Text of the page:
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Rudi’s return! Popular playmaker pencils in Plough Lane date

Extensive interview with Academy graduate

1 May 2024


Rudi’s return! Popular playmaker pencils in Plough Lane date

Extensive interview with Academy graduate

1 May 2024

Jack Rudoni was first sewed into the fabric of Wimbledon from the age of 11 as a young boy who would go on to grow into a player with an abundance of talent.

Technically gifted and able to showcase a scoring touch far beyond his years, ‘Rudi’ quickly shone in our Academy before earning his step up to first-team level under our then manager Wally Downes. 

It was under his old mentor, Mark Robinson, that he would really flourish, being given the license to showcase his talents alongside fellow youth graduate Ayoub Assal and the older, more experienced heads of Ollie Palmer and Joe Pigott.

The form he put together in the 2021/22 season attracted admiring glances from on high, leading to a big move to Huddersfield Town in the Championship as Jack bid a sad but thankful farewell to the Dons.


Now the midfielder is set to return to the Cherry Red Records Stadium on Saturday 8 June (7.30pm start), joining his former manager Neil Warnock for an ‘evening with’ event that is sure to be popular.

Speaking about the event, Rudi said: “Come down and make a real night of it. The gaffer (Neil Warnock) will keep you entertained for the duration of the event. Personally it’ll be great to see everyone as it will be the first time I’ve been back to Plough Lane since I left the Dons. I will use this as an opportunity to see the fans and say thank you for everything they’ve done for me. It should be a special night!”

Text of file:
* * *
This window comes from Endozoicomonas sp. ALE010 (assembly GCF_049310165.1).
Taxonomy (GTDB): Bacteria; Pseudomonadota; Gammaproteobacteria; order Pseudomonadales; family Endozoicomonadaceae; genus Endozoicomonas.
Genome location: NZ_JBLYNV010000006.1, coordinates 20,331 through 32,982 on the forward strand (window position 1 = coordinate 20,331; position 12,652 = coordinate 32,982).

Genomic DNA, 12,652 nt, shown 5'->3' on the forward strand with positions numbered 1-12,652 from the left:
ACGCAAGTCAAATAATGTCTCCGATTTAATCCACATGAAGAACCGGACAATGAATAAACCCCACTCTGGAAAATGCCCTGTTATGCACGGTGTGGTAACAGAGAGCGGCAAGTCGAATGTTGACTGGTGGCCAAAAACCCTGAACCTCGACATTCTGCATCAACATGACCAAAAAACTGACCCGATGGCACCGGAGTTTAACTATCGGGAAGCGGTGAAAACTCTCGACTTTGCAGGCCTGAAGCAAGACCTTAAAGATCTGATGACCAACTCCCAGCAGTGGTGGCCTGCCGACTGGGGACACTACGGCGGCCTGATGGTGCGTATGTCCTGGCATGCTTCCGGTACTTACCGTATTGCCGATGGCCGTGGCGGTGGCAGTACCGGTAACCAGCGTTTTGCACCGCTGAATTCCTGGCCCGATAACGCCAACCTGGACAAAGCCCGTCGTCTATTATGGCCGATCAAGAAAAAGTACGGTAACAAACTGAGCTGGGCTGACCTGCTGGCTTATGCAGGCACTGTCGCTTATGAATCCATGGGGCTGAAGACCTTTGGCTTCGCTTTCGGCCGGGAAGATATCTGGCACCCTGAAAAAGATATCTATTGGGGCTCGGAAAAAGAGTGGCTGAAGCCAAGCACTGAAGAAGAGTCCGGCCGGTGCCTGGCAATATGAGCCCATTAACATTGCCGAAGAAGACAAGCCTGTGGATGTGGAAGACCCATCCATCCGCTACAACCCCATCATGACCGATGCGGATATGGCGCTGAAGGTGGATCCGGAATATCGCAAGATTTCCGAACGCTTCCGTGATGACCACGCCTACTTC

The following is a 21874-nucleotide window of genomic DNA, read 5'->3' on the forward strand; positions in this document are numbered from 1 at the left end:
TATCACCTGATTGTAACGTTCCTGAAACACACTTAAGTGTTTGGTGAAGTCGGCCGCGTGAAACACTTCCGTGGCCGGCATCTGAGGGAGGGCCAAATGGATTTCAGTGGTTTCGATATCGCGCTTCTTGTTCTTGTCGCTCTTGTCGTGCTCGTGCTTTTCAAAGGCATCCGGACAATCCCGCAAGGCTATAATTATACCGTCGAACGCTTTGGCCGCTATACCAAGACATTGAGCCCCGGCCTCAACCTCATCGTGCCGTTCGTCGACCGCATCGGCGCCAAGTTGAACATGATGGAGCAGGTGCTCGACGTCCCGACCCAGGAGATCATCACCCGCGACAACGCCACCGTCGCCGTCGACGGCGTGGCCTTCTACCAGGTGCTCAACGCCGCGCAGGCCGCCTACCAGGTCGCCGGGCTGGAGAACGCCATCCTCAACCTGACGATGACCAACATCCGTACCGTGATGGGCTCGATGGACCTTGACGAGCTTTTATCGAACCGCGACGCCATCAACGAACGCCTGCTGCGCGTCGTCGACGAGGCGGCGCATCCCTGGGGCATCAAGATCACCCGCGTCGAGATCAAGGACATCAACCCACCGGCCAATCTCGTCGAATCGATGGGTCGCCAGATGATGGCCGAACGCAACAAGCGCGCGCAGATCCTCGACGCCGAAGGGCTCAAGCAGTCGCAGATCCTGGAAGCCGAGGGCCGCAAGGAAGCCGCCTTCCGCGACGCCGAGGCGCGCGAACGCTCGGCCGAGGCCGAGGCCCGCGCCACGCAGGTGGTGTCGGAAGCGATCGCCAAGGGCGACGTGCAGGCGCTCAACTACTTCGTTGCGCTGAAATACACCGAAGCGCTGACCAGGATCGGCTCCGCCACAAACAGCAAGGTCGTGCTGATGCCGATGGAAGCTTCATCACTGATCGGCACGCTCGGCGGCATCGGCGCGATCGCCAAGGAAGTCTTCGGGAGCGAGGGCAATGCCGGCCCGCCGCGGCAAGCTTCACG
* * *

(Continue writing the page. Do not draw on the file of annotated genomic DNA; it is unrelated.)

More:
Read our full interview with Jack down below as he takes us through his career to date.

How did it feel to leave the Dons after so many years with the Club?

It was a strange feeling. Having been with the Club for so long, it was all I had ever known. I thoroughly enjoyed the experience at Wimbledon but it was exciting to take on a new challenge and have a new place to call home. It was sad but a good step for me as it took me out of my comfort zone.

I started at the age of 11. I’ve experienced every feeling imaginable with the Club. The ups and the downs. I was very connected to its story after coming through the Academy ranks and I knew everyone inside out. It was strange to leave but it was the right time. I have so much love for the Club and still look out for the results. Wimbledon will be back in League One soon enough.

What was your best moment at Wimbledon?

The brace at Wycombe is a standout moment for me. But for me personally it has to be my full debut against Bristol Rovers. The game against Oxford United at home was also one to remember, the two goals I scored that day were my first at Plough Lane in front of the fans. That was an incredible feeling.  

Another fond memory was the back end of the first season when Robbo (Mark Robinson) was in charge, it all clicked when me and Ayoub (Assal) ran off the back of Ollie (Palmer) and Pigs (Joe Pigott) – we scored so many goals off those two simply holding the ball up. It was one of the most enjoyable times of my career, despite playing behind closed doors. It was free flowing.

Who was your biggest inspiration during your time with us?

It would have to be Robbo. He did so much for me. He knew me from the day I joined and stuck with me all the way to the first-team. He oversaw my development and helped me improve in every aspect. Robbo following the same path into the first-team really helped me as I know how he works and what his values are.

On the playing side I have to mention Pigs. We were really close and he was a great mentor and friend to me. When I did something well he told me, when I did something bad he told me – on and off the pitch he would look out for me, I still speak to him now.

How have you adjusted to moving up north?

It hasn’t fazed me too much. I understand that this is part of football and adjusting to a new environment. I’m playing the sport I love everyday so it feels like nothing else matters. I have one coffee shop in Leeds that I visit religiously. They know my face which is really nice.

Yorkshire is such a massive footballing county in England. Have you felt that?